Belfast Telegraph

Saturday 20 September 2014

I tried to think of an approach that wouldn't involve stroking courgettes

Catherine Townsend - Sleeping Around

Sitting at yet another dinner party while my coupled-up friends lovingly fed each other bites of bruschetta, I realised that I need to find new opportunities to meet men. My social circle seems to be getting smaller, and the guys I meet through work tend to have their own preconceptions about me.

So I decided to take a new approach, and go food shopping for more than just ready meals. I've read loads of stories about picking up men in supermarkets, and wonder if there's any truth to the theory. So I set a goal this week: to speak to one attractive man per shop. The results were amazing.

In theory, supermarkets have some serious advantages: they are democratic (since everyone has to buy food), and if someone looks good in the fluorescent lighting, things can only improve on a night out. My first destination was Waitrose, where I spied a very cute man with a naked ring finger.

I was trying to think of a pick-up line when his girlfriend came from the frozen food section, wielding a giant bag of frozen peas... I ran the other way before she had the chance to use them as a weapon.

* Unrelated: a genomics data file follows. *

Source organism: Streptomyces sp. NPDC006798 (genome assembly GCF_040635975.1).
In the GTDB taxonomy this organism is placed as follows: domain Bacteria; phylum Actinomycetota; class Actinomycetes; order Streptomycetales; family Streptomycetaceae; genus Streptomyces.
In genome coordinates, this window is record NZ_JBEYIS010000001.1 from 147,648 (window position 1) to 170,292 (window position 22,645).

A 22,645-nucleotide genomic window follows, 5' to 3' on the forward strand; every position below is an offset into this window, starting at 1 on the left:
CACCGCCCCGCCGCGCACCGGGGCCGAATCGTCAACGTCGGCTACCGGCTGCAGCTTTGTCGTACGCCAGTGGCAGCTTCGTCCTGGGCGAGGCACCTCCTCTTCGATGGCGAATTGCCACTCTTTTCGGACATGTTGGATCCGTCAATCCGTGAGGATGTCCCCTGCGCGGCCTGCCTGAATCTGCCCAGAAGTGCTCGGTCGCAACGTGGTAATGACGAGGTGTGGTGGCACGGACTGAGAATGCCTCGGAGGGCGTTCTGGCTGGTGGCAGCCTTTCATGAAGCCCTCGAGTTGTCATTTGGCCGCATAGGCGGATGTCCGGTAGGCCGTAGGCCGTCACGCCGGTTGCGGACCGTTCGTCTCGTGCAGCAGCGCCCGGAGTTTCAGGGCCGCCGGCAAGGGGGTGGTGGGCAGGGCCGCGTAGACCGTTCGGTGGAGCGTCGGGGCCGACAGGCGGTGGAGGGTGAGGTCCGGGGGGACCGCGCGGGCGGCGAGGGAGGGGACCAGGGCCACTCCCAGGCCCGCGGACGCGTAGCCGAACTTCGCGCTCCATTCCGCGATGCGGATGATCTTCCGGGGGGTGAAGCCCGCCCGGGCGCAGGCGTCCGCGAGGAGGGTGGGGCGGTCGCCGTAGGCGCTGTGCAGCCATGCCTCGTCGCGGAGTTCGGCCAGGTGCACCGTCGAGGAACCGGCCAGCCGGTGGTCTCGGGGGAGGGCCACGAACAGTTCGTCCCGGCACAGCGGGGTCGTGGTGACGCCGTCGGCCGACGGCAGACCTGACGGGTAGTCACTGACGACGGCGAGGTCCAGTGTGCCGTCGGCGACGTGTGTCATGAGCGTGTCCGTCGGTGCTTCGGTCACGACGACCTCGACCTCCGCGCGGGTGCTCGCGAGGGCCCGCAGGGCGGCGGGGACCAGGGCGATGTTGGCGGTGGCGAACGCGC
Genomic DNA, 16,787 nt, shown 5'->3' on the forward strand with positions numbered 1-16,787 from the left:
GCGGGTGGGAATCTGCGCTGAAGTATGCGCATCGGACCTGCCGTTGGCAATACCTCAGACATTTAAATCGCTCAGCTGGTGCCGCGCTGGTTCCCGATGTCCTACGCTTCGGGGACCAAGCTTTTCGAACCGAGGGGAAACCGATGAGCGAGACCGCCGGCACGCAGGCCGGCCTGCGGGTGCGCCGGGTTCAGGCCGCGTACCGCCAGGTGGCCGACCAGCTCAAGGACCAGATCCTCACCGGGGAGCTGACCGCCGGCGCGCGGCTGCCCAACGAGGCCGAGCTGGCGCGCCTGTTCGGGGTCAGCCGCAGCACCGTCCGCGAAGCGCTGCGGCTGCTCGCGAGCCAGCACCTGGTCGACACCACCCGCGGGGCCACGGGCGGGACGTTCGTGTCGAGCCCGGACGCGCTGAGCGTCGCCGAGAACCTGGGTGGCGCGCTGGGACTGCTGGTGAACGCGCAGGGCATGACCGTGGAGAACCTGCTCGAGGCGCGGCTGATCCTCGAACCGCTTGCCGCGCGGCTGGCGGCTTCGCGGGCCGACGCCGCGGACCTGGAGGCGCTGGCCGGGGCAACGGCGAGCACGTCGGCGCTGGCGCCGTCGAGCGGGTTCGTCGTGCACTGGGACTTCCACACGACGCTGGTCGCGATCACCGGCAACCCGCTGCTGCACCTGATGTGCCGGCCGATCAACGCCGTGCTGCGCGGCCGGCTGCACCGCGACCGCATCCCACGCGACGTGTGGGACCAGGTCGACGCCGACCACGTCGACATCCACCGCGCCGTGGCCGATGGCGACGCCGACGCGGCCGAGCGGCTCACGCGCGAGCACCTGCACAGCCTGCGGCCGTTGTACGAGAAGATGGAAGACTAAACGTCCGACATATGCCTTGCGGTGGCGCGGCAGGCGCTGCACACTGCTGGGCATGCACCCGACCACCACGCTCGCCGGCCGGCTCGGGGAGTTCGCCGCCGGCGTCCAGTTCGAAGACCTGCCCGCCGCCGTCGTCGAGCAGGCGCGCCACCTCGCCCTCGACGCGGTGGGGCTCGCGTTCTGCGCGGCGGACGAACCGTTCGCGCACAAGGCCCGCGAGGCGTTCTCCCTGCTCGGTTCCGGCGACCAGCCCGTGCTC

As men whizzed past me at the local Tesco, I realised the downfalls of supermarket hook-ups. When I'm out in bars I have the benefit of having enough time - and liquid courage - to make an approach, but in the aisles I only have about 12 seconds before they reach the checkout.

I saw a gorgeous guy in the pasta section, but I chickened out before saying anything. I followed him to the fruit and veg, where I tried to think of an approach that wouldn't involve stroking courgettes. "Do you think they'd mind if I sample the grapes?" I popped one in my mouth. He looked at me in shock. "You should be careful," he said. " Some bunches have spiders living in them." He walked off. Strike one.

My next stop was Marks&Spencer in Moorgate, which was a target-rich environment, packed with loads of stressed-out City types. I spotted a good-looking guy, but hesitated once I saw his basket: it was full with fat-free products, which signals either a girlfriend at home or an unhealthy obsession with healthy eating. Either way, it's not sexy. I went home.

My destination the next night was the swanky new Whole Foods superstore. There was a beautiful man buying organic salmon fillets from the fish counter, and while we both waited to be served, I made my move. "So, do you know anything about how to cook salmon?" I asked him. "I'm not exactly Nigella. For the past 10 months I've been using my oven for shoe storage." He laughed before uttering the fateful line, "I live by myself, and I end up ordering loads of takeaways, so don't feel guilty."

It turns out that he lives locally. "I'm making the salmon skewers for my house party this Friday," he said. "You're welcome to come, and bring friends."

I discreetly checked his purchases, which included wine, organic steaks, and loads of chocolate. I'm reserving judgement until the weekend, but I'm definitely impressed by the size of his basket.

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